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2012 Lamborghini Aventador Overview

It turns out Lamborghini has been trying to build a spaceship—it just took them 50 years to get it right. I point to the carbon-fiber, one-piece monocoque in the brand-new Aventador as my primary evidence. A 325-pound tub with nary a split or seam is all that stands between you and oblivion should things go awry along the way to the Aventador’s 230-mph top speed. Of course the more natural nod goes to the aeronautic inspiration in the overall design, but I prefer to concentrate on the cockpit.

Do spaceships have cockpits? Does it matter? This one can get to 60 mph in 2.9 seconds and has all-wheel drive. Maybe if the shuttle had AWD, it wouldn’t have been retired after only 30 years. Hell, Lambo got nearly twice the mileage out of its last V12, which powered its every flagship from the Miura up to the present. Yes, the 6.5-liter, 700-hp V12 in the Aventador is Lambo’s first all-new engine since we first saw the Countach, and its first new 12-pot since 1963.

This one’s a bit different than that 280-hp, 3.5-liter gentleman’s gas guzzler, however. Slow as it may be from a production standpoint, Lamborghini has actually learned a couple of tricks over the years. Thanks to an aluminum-silicon alloy, the big mill weighs in at just 518 pounds, including forged steel for the high-heat components, and offers its 700 horses at 8,250 rpm. You’ll have to push through the 510 lb-ft of torque to get there, and they stand tall at just 5,500 rpm.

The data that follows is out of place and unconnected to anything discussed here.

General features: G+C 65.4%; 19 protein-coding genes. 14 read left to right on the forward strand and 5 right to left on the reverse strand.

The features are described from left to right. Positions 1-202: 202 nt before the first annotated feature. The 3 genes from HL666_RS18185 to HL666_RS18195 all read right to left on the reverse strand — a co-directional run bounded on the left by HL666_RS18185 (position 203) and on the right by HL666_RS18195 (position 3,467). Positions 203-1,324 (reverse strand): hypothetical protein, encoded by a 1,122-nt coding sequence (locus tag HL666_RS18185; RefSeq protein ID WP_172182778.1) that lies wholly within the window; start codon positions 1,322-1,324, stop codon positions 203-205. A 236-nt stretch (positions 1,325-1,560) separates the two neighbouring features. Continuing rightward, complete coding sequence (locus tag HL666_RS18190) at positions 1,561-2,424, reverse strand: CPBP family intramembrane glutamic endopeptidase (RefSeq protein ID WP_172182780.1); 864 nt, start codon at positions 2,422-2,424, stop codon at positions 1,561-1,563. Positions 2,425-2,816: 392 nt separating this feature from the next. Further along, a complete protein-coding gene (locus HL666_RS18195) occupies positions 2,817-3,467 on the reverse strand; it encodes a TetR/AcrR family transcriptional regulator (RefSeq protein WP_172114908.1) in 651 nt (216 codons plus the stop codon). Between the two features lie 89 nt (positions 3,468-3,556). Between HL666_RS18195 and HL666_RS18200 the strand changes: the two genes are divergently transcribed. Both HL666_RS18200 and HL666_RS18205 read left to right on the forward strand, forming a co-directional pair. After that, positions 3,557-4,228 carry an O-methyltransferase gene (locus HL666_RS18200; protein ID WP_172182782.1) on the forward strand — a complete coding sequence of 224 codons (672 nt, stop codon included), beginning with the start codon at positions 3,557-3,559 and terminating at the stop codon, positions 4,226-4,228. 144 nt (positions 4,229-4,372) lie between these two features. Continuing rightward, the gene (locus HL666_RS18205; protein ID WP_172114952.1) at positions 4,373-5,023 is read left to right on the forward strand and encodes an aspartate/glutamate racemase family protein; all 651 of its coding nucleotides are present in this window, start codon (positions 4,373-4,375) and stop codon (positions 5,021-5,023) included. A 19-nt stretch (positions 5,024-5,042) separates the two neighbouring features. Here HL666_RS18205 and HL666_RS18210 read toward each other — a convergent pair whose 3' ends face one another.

Lambo claims that adds up to a 217-mph top speed, but independent testing has revealed a higher watermark. The aforementioned 230-mph claim was made by the boys at Sport Auto, and they’ve even got video to prove it. Indeed in 7th gear the Aventador hits the 217-mph mark at just 7,500 rpm, so it has room to stretch its legs. And believe it or not, you may as well.

Of all the complaints and criticisms surrounding Audi's ownership of Lamborghini, none have been centered around the increased driveability of the bulls. Suddenly we’re finding supercars with roomy and well-positioned pedalboxes, reachable controls and useable rear and quarter windows. The Aventador is certainly still a ridiculous car to live with day to day, but testers report the seats no longer feel carved from marble, and some of the controls can be found and operated without having to pull over and shut off the engine.

Speaking of which, the start button is housed under a trick flip-up red cover, and that’s cool enough to get its own paragraph.

Yes, the company is attempting to make the V12 Lamborghini a little more liveable, but it's still aiming to push performance points as well. Sure, you can raise or lower the car by 1.6 inches with a button’s push to help clear all those nasty curbs and speed bumps, but it happens through an F1-style pushrod suspension that reduces unsprung weight and migrates everything toward the center. A nod to daily driving and a nod to manic tech and ability you’d never need on the street. Same with the transmission, a single-clutch independent shift rod (ISR) design that is lighter and more compact than a dual-clutch setup, but still delivers shifts in 50 milliseconds. It’s faster than anyone who isn’t competing for a title would need, but it’s smaller and lighter, too, and therefore more practical.

So don’t feel bad when you look at the controls and multimedia interface in your Lamborghini and notice some similarities to your buddy’s A6. Audi brought some practicality to your bull. And if you think that’s a disgrace for Lamborghini, try driving one every day.


A CarGurus contributor since 2008, Michael started his career writing about cars with the SCCA - winning awards during his time as editor of Top End magazine. Since then, his journalistic travels have taken him from NY to Boston to CA, completing a cross-country tour on a restored vintage Suzuki. While his preference is for fine German automobiles - and the extra leg room they so often afford - his first automobile memories center around impromptu Mustang vs. Corvette races down the local highway, in the backseat of his father's latest acquisition.

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